Over the past few years, ASHA workers have complained about routine harassment, including sexual harassment. In 2013, the Indian government enacted the Sexual Harassment of Women at Workplace Act to protect both formal and informal workers. No rules have been framed for ASHA and other scheme workers, nor are these workers able to lift up their experiences of harassment to the front pages of corporate media.
Our dossier carefully dissects the prevalence of patriarchal harassment and violence, making sure to identify the different ways that such toxic behaviours strike at women of different classes. Working-class women in unions and in left organisations have built a kind of mass sensibility; as a result, their struggles now incorporate demands against patriarchy that had otherwise been distant from their lives. For instance, it is now clear amongst many working-class women that they must win maternity leave, equal wages for equal work, guaranteed crèches, and redressal and prevention mechanisms against sexual harassment in workplaces. Such demands cascade back into the family and community, where other struggles – such as against patriarchal violence in the home – expand the horizon of democratic movements in India.
The dossier closes with wise words about the importance of the farmers’ movement for the women’s movement:
Though the Indian women’s movement has seen many ups and downs over the decades, it has remained resilient, adapted to changing socioeconomic conditions, and even expanded. The current situation might present an opportunity to strengthen mass movements and to steer the focus towards the rights and livelihoods of women and workers. The ongoing Indian farmers’ movement, which started before the pandemic and continues to stay strong, offers the opportunity to steer the national discourse towards such an agenda. The tremendous participation of rural women, who travelled from different states to take turns sitting at the borders of the national capital for days, is a historic phenomenon. Their presence in the farmers’ movement provides hope for the women’s movement in a post-pandemic future.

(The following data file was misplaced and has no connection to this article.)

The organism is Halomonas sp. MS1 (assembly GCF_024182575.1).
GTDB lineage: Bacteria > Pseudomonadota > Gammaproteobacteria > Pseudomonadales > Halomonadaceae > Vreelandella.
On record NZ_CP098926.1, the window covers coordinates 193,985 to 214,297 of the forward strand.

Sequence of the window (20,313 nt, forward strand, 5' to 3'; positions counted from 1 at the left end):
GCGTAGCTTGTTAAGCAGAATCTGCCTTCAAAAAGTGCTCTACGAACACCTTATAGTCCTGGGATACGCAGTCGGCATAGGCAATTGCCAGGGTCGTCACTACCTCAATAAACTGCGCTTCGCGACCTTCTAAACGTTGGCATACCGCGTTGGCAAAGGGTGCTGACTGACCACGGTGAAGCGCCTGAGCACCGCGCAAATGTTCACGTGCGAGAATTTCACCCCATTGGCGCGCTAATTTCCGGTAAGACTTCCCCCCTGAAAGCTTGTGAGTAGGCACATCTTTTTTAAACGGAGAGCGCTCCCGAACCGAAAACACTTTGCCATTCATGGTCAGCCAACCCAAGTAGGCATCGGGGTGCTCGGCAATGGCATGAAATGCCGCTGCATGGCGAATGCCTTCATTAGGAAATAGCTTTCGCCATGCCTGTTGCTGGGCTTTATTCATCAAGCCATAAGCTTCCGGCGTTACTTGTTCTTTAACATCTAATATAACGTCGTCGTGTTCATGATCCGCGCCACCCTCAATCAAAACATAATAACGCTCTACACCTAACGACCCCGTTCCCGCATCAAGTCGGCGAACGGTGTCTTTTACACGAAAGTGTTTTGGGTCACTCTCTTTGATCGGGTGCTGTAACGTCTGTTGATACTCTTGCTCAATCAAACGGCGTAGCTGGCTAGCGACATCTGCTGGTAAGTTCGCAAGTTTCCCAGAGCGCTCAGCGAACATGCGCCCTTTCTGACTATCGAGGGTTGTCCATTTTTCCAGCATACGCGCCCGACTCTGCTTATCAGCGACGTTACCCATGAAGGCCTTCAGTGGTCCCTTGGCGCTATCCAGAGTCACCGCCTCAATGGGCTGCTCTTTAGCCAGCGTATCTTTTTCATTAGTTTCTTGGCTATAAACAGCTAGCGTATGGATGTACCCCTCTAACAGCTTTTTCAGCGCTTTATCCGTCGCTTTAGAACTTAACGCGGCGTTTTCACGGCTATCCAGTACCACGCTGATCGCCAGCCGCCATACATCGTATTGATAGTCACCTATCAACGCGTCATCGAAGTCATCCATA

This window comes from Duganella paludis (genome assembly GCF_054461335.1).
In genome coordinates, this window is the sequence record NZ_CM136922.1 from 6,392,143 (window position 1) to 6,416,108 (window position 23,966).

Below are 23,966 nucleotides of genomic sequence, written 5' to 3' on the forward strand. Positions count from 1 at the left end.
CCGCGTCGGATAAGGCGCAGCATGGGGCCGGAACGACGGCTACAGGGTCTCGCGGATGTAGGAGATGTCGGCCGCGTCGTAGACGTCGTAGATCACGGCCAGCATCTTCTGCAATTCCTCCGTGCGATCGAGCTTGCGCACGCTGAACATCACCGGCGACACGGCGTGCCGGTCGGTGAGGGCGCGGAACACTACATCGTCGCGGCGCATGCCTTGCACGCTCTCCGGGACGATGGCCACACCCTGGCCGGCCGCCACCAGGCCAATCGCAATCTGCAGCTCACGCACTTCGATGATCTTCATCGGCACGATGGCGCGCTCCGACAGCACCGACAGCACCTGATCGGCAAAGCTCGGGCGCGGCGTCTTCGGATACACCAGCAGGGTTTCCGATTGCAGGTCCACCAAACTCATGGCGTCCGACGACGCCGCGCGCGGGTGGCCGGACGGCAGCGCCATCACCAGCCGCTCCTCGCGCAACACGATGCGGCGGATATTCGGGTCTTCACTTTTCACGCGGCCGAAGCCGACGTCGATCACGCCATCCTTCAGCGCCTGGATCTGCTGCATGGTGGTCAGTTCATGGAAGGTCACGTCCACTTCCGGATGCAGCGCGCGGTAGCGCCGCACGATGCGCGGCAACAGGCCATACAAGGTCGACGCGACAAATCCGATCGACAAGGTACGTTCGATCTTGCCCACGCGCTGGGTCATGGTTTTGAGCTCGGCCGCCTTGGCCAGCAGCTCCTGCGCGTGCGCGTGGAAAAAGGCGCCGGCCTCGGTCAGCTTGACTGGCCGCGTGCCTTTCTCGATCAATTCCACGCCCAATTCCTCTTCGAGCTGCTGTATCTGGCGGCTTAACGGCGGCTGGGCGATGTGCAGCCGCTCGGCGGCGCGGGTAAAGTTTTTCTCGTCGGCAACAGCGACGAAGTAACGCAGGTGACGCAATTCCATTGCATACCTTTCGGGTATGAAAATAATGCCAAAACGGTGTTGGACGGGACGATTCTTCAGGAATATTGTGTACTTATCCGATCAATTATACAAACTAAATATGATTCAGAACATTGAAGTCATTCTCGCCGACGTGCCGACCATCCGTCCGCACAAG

Reminder: Nothing in the slogans coming from the farmers’ encampments is unique. Most of these are long-standing claims. The demands made by women farmers at the protest sites and amplified by the farmers’ unions echo the Draft National Policy for Women in Agriculture put forward by the National Commission for Women in April 2008. This policy included the following key demands, each one applicable today:
- Ensure that women have access to and control over resources, including land rights, water, and pasture/forest/biodiversity resources.
- Guarantee equal wages for equal work.
- Pay minimum support prices to primary producers and ensure that sufficient food grains are available at affordable prices.
- Encourage women to enter agriculture-related industries (including fisheries and artisanal work).
- Provide training programmes for women including agricultural practices and technologies that are sensitive to the knowledge that women possess as well as the practices they carry out.
- Provide adequate and equal availability of services such as irrigation, credit, and insurance.
- Encourage primary producers to produce and market seeds, forest and dairy products, and livestock.
- Prevent women’s livelihoods from being displaced without providing viable alternatives.
The left women’s movement has put these demands back on the table. The right-wing government will not hear them.
Once more, our dossier comes to you designed with great care and love. This time, our team has worked closely with the Young Socialist Artists (India). Together, we found powerful photographs from the history of the Indian women’s movement and from the farmers’ protests and used these as references for the illustrations in the dossier. We look forward to inviting you to an online exhibition of this art, our small gesture towards expanding a possible pathway to a socialist future.